Student Author(s)

Ian Bussan

Faculty Mentor(s)

Dr. Marc Baer

Document Type


Event Date



The contrast between urban and rural is one ever-present in societies with these conceptual spaces, along with interpretations of this contrast, as societies rationalize these different spaces in terms of their material conditions. This trend reaches as far back as The Epic of Gilgamesh and Aristotle's Politics which rationalize it in terms of Ancient Mesopotamia and Greece. Two interpretations with an interesting, spontaneous and unconscious similarity are those of Rome and America. Both, as articulated by writers and politicians, viewed the rural lifestyle of a farmer as the most virtuous and moral role in society compared to the urban citizen, who lived amongst corruption, decadence, and general immorality. This lens of morality, of viewing the contrast as primarily one of virtue/vice, is an interpretation shared by these societies, unlike others. This project will examine each society’s interpretation of the urban-rural dichotomy in historical context, focusing on the similarities, nuanced differences, and smaller, competing interpretations in each society. Much has been written about the concept of 'City and Country,' but not as a Rome-America comparison, or with this synthesis of evidence. Close parallels exist in works like Williams’ The Country and the City and Hofstadter’s Age of Reform, but this study will go beyond the scope of either. This project will examine an unstudied, spontaneous similarity between two different societies with very different contexts. Understanding this similarity, what led to such interpretations of the urban-rural, and how each arose separately but are both so similar will aid in understanding why and how societies construct these interpretations of conceptual spaces. Using political tracts, poetry, essays, speeches, a novel and a film, I will demonstrate that Rome and America held similar views on the dichotomy, why this occurred, and how this can lead to a better understanding of each.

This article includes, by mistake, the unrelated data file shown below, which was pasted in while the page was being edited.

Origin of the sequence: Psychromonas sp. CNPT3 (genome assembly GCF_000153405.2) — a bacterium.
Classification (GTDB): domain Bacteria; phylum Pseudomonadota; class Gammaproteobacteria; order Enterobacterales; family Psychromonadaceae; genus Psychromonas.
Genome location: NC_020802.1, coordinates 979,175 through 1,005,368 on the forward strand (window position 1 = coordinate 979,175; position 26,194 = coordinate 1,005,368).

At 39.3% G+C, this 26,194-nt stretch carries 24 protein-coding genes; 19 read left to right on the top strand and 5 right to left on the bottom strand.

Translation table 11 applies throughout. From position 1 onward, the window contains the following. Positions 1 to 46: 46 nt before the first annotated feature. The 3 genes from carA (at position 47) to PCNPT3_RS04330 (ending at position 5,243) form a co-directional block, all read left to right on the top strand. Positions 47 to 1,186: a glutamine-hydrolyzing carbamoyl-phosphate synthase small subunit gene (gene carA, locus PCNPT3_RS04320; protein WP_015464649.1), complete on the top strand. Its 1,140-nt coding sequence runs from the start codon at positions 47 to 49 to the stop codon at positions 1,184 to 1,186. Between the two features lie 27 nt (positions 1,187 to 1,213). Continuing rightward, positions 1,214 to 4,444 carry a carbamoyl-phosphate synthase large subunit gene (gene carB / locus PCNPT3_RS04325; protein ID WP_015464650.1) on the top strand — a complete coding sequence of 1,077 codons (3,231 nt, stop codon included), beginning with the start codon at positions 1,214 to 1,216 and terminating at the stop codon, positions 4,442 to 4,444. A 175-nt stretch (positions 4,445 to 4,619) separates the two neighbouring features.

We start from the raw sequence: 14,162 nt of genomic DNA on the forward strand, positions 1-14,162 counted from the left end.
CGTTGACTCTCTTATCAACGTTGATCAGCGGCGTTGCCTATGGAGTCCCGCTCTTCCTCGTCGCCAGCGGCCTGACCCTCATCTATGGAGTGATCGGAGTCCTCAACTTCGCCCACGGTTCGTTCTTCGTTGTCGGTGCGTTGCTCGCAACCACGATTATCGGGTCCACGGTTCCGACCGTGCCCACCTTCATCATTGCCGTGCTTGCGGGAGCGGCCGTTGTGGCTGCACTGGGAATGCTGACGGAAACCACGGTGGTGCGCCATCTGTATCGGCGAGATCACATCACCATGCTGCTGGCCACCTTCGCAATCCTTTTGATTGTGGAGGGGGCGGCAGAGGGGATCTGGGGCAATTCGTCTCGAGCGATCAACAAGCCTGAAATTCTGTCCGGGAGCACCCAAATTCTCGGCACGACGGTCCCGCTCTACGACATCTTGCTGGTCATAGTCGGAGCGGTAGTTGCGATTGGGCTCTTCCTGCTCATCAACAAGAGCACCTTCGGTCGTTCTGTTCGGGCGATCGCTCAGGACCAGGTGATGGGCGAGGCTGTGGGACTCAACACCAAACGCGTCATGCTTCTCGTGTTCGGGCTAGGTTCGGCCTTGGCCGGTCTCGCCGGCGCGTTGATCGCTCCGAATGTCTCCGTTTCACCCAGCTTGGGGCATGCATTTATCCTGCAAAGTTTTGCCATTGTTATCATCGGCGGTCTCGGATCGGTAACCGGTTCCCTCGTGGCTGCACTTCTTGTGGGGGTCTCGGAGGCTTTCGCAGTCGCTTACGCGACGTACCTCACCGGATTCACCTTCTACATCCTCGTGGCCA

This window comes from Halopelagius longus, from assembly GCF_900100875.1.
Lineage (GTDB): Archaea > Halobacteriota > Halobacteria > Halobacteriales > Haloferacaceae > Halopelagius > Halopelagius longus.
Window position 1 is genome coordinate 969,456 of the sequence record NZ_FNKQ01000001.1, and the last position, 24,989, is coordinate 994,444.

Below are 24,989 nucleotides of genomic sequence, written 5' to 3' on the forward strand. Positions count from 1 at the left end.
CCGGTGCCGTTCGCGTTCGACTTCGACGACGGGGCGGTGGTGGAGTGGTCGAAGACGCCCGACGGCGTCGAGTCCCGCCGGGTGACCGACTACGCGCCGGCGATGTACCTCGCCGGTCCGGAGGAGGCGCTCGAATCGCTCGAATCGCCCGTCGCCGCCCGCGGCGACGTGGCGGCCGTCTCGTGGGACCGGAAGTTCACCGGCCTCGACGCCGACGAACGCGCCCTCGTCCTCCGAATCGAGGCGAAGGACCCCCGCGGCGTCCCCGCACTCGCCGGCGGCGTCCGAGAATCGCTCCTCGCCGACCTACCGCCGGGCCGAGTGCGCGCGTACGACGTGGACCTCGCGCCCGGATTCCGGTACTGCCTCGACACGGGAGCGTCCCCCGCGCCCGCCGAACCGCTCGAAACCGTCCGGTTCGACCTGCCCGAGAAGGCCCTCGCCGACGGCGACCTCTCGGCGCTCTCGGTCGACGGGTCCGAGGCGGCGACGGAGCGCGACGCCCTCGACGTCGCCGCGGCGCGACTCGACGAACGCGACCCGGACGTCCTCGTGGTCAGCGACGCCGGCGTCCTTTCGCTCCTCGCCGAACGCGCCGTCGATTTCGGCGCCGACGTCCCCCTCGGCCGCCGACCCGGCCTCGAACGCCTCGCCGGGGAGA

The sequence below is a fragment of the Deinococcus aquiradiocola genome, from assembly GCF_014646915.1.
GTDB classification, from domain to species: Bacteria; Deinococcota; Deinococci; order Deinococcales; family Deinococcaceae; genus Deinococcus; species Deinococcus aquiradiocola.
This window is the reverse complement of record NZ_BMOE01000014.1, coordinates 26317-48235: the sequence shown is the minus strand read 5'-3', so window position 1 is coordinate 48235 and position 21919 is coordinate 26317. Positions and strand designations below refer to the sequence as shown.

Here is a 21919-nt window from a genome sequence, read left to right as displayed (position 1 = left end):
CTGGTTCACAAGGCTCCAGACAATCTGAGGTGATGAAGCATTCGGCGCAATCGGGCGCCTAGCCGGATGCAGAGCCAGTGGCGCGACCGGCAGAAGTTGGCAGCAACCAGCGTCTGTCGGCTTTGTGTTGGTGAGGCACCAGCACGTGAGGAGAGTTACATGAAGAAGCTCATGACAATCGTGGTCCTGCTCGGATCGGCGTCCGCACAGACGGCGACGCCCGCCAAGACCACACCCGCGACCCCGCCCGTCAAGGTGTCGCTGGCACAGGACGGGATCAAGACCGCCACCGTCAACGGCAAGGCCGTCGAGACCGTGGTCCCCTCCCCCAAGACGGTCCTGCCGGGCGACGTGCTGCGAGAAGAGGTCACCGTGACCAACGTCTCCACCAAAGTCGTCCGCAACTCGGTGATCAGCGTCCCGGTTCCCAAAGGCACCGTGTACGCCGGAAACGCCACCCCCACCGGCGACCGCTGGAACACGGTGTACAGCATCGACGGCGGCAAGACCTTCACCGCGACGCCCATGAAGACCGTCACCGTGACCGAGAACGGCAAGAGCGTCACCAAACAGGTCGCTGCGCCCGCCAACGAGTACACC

This project was supported by The Andrew W. Mellon Foundation Scholars Program in the Arts & Humanities at Hope College.